Sometimes he can be serious and even reserved with his life. He has a thick, deep voice. He admits that cigarettes have made his voice hoarse, but that hasn’t stopped him from smoking. He smokes Derbie Suave, and takes advantage of any pause in the interview to light up, and it is during those moments that he his comfortable enough to let out a deep laugh.
The folklore running through Balo’s veins isn’t a coincidence. He was born in 1966 in the Guanacaste city of Santa Cruz – known as folkloric city – and as a boy he enjoyed the sound of each marimba and every phrase of the retahilas, a succession of lyrical couplets, that can be heard throughout the city streets.
No one in his family was a musician before him. His father was a businessman and his mother a teacher, but when he was 10, Balo decided to study entry-level guitar at the University of Costa. He also studied marimba, piano and composition.
Music has always been his passion, but that didn’t satisfy his parents. After graduating high school, he studied business administration with an emphasis in marketing. While he never practiced the trade, in the end it helped him see music as a business.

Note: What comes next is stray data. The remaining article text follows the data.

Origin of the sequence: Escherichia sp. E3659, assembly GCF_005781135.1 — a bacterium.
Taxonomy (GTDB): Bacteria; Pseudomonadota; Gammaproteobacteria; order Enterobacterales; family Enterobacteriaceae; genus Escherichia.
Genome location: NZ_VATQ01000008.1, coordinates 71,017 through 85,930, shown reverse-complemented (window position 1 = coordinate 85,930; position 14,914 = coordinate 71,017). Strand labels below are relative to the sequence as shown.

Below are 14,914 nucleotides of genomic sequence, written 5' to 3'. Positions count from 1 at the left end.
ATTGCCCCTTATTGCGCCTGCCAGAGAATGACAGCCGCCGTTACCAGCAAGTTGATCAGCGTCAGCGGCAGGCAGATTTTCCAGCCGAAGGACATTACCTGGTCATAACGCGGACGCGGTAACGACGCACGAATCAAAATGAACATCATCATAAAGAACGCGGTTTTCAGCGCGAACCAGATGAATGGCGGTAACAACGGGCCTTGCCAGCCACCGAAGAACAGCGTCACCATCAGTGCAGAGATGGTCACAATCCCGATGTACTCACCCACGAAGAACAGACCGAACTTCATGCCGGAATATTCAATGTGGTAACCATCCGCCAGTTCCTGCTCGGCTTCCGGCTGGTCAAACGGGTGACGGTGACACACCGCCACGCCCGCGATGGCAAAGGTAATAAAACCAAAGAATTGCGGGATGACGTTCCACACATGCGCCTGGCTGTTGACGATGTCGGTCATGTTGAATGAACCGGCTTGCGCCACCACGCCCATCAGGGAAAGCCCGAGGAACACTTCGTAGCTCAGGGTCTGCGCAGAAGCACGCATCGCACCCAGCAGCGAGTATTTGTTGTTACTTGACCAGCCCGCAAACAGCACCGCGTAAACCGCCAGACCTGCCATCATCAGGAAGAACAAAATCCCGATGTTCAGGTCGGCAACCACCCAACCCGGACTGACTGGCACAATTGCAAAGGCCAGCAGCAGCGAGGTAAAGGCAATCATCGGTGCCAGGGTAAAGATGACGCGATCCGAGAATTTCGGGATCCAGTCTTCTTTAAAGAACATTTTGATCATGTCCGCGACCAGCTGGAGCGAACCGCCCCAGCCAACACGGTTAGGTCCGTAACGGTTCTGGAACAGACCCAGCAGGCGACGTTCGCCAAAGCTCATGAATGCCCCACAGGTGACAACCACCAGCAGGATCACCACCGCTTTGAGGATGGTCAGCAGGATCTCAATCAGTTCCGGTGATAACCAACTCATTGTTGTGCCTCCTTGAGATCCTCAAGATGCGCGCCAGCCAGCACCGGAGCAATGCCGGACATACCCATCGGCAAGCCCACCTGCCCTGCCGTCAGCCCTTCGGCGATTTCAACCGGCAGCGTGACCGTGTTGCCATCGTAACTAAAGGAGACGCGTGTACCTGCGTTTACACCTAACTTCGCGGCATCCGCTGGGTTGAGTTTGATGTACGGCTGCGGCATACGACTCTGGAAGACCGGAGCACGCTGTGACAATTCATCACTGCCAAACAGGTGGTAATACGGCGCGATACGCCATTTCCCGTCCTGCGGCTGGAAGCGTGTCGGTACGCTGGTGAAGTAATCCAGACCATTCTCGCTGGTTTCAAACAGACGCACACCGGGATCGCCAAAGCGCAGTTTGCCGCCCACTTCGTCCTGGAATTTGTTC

Folk was his favorite genre, but he knew people would grow bored with it, so he decided to make it more dynamic. “And what better way to entertain people than with humor?” he said. With that in mind, in 1989 he began practicing with his musician friends under the name Los de la Bajura.
As the years passed, the group became tighter and more popular. Balo, who is both the group’s musical director and vocalist, began telling stories before each song, and they were always entertaining. The rest of the band followed along during the stories and began setting music to them, giving form to what today is known as “quintólogos,” a series of five-person monologues.